Five Extremely Unscientific Methods for Picking Your Next Book

Anyone can apply logic, taste, and methodical research to the problem of selecting which limited subset of the vast number of books available one is to read. Conversely, one can half-ass one’s way through Mt. Tsundoku using methods of dubious reliability. Don’t believe me? Here are five methods I have used, each more ludicrous than the one before.

One method that might seem justifiable is snapping up books based on purely on the publisher. Indeed, I am certain that were I to poll publishers, they would be unanimous in their hearty agreement that purchasing a book because it was from a specific publisher is an excellent idea. However, the flaw in this approach is that it is a rare publisher that does not offer a wide range of books. Even a publisher thought to focus on shoot-em-ups wrapped in lurid, eye-melting covers may publish the odd Joanna Russ and Barry Malzberg work. Knowing the general sort of book a publisher publishes does not necessarily tell you anything about a specific book. A closer look is mandated.

Nevertheless, I picked up James White’s Monsters and Medics purely because it was published by Del Rey Books. I’d forgotten having read a White earlier and didn’t know what to expect. I did know I’d enjoyed previous books published by Del Rey, so I took a chance on the White. It paid off! Monsters and Medics is still one of my favourite collections.

If there’s one saying that is drummed into readers’ heads, it is never judge a book by its cover. Covers serve to entice readers, but they do not necessarily reflect the content of the book. One would have to be misguided indeed to base one’s expectations on covers that may have nothing at all to do with the content of the book.

Nevertheless! Any publisher that cared to slap a John Berkey cover on a book vastly increased the odds of me plunking down my buck seventy-five. This worked out incredibly well for me. I remember fondly such works as Fred Pohl’s The Gold at the Starbow’s End, C. J. Cherryh’s Hunter of Worlds, and Jerry Pournelle’s 2020 Vision, which share little beyond their cover artist. In fact, the Berkey method was so successful I immediately picked up Pohl’s Gateway purely because the Berkey cover caught my eye, despite the very significant handicap that the cover was actually by Boris Vallejo.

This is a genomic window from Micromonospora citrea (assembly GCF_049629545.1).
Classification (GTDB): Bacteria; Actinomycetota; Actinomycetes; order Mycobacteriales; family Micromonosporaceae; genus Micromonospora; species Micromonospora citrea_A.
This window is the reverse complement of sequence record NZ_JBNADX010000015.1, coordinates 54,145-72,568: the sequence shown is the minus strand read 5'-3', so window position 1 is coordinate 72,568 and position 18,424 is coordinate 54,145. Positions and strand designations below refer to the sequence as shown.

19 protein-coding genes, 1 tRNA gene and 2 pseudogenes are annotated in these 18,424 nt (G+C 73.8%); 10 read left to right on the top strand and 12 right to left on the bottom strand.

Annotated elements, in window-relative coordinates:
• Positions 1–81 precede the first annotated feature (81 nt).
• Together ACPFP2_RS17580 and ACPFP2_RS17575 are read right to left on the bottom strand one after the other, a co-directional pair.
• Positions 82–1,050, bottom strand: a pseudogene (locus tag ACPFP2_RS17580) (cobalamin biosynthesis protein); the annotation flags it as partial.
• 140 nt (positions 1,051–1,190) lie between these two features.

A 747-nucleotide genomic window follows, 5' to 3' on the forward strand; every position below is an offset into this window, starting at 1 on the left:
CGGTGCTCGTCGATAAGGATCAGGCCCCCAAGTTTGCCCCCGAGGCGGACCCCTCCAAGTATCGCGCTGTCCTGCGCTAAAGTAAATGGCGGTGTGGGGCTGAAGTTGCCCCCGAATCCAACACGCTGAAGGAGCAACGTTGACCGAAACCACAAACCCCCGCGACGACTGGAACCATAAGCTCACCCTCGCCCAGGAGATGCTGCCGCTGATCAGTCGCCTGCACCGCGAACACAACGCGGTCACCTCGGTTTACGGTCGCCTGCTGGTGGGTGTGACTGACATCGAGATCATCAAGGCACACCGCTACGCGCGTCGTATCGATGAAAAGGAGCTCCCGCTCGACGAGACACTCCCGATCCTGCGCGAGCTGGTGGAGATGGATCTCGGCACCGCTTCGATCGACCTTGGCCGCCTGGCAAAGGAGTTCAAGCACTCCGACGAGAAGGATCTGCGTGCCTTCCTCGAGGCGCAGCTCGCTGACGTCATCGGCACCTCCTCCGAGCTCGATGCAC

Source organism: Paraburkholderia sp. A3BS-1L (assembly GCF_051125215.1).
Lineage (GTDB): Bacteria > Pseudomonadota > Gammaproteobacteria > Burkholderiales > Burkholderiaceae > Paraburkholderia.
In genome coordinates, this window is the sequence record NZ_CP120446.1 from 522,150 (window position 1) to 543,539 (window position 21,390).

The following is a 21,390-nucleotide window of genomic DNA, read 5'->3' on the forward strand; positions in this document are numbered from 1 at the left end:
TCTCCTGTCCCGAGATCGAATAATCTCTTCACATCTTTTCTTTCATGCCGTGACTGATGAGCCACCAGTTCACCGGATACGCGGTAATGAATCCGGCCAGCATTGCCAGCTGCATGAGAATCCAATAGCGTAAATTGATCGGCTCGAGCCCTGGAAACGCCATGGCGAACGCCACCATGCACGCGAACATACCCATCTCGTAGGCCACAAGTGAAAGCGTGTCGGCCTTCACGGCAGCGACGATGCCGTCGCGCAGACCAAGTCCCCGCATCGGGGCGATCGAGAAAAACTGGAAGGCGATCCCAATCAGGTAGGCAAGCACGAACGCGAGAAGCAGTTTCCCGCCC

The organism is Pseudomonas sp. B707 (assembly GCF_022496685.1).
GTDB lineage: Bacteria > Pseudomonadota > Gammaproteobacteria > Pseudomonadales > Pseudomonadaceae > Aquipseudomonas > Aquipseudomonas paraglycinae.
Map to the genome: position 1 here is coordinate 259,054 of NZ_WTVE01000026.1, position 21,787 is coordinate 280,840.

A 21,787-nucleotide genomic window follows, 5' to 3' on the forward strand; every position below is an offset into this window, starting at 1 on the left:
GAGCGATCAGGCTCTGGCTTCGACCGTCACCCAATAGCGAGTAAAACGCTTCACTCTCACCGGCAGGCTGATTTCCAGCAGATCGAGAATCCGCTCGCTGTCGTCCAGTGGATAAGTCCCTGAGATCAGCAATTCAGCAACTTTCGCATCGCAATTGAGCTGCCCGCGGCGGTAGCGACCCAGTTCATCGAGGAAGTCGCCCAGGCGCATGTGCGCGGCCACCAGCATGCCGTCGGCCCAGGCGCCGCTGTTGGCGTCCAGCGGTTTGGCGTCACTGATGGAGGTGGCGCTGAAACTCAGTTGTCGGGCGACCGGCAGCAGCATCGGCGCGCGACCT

My grandmother confused Robertson Davies’ What’s Bred in the Bone with Milan Kundera’s The Unbearable Lightness of Being and on discovering her error, consigned What’s Bred in the Bone unread to the guest room bedside table. Canadian literature generally isn’t my jam, but as soon as I saw the Davies, I had to read it because I was feeling antisocial and it was within reach. Obtaining any other book would have potentially involved talking to people. This selection paid off handsomely. As a result, I have an extensive collection of well-read Davies books.

Another excellent way to land in my book basket was by boldly embracing alphabetical proximity to another author I liked. Harry Harrison was next to Robert A. Heinlein, so I gave his books a try. Clifford D. Simak was near Robert Silverberg, so onto the to-buy list went City. Obviously, if I liked Vonda N. McIntyre’s Dreamsnake, it followed that I might like McKillip’s The Forgotten Beasts of Eld. In retrospect, this seems less like logic than a reluctance to turn my head slightly, but it worked.

In fact, I have been known to try books purely because they were in my direct line of sight at the moment I had an urge to read something. A prominent example of this is Diana Rowland’s Even White Trash Zombies Get the Blues, whose eye-catching cover was displayed at eye level in Waterloo Public Library. Conveniently for me, Even White Trash Zombies Get the Blues and its tale of a woman trying to better herself despite substance abuse issues and the small matter of being dead functioned as a standalone. It even enticed me to read more books by the same author.

No doubt you have your own dubious and yet functional methods for selecting which book to read next. Feel free to mention them in the comments below.

In the words of Wikipedia editor TexasAndroid, prolific book reviewer and perennial Darwin Award nominee James Davis Nicoll is of “questionable notability.” His work has appeared in Publishers Weekly and Romantic Times as well as on his own websites, James Nicoll Reviews and the Aurora finalist Young People Read Old SFF (where he is assisted by editor Karen Lofstrom and web person Adrienne L. Travis). He is a four-time finalist for the Best Fan Writer Hugo Award and is surprisingly flammable.



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